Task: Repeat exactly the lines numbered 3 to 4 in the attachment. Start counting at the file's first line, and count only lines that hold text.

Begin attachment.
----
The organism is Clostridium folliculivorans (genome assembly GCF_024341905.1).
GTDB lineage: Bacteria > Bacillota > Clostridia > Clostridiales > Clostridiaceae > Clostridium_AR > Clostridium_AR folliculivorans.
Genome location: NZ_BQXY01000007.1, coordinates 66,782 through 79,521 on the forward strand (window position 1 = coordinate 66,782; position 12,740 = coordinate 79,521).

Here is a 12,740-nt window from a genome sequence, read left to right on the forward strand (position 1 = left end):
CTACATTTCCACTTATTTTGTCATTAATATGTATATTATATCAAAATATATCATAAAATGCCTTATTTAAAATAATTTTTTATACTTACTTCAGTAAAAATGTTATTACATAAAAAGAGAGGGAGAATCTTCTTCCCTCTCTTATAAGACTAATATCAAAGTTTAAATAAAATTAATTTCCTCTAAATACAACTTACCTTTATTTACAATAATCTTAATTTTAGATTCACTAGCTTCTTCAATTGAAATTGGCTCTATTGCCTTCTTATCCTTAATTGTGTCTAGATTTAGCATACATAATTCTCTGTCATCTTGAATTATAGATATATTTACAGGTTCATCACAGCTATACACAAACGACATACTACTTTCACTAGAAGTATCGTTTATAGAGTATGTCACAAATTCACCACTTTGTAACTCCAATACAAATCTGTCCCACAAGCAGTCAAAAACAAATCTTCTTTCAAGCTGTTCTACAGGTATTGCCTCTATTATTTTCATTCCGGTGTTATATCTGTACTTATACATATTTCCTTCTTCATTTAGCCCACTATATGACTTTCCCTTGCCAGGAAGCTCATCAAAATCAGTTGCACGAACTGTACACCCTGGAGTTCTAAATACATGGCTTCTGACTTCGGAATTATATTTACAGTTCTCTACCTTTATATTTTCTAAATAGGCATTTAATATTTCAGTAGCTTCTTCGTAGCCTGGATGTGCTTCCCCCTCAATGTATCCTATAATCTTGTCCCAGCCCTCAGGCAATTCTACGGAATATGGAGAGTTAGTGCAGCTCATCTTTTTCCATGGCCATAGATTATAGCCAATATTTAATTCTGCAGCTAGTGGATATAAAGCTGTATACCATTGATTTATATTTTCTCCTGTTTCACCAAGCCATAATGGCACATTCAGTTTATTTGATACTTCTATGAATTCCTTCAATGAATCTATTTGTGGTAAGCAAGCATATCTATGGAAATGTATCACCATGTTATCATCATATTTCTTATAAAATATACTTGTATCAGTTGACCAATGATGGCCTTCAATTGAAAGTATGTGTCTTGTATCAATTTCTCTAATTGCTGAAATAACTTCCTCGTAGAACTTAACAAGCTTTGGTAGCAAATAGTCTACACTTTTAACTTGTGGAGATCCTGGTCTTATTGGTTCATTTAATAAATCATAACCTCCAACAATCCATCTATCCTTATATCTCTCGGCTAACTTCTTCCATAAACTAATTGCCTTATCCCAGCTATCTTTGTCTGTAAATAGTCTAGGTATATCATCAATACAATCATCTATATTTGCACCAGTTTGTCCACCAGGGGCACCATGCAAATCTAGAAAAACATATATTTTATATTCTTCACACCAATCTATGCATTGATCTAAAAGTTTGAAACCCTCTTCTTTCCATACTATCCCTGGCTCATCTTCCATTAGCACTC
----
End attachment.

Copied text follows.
Genome location: NZ_BQXY01000007.1, coordinates 66,782 through 79,521 on the forward strand (window position 1 = coordinate 66,782; position 12,740 = coordinate 79,521).

Here is a 12,740-nt window from a genome sequence, read left to right on the forward strand (position 1 = left end):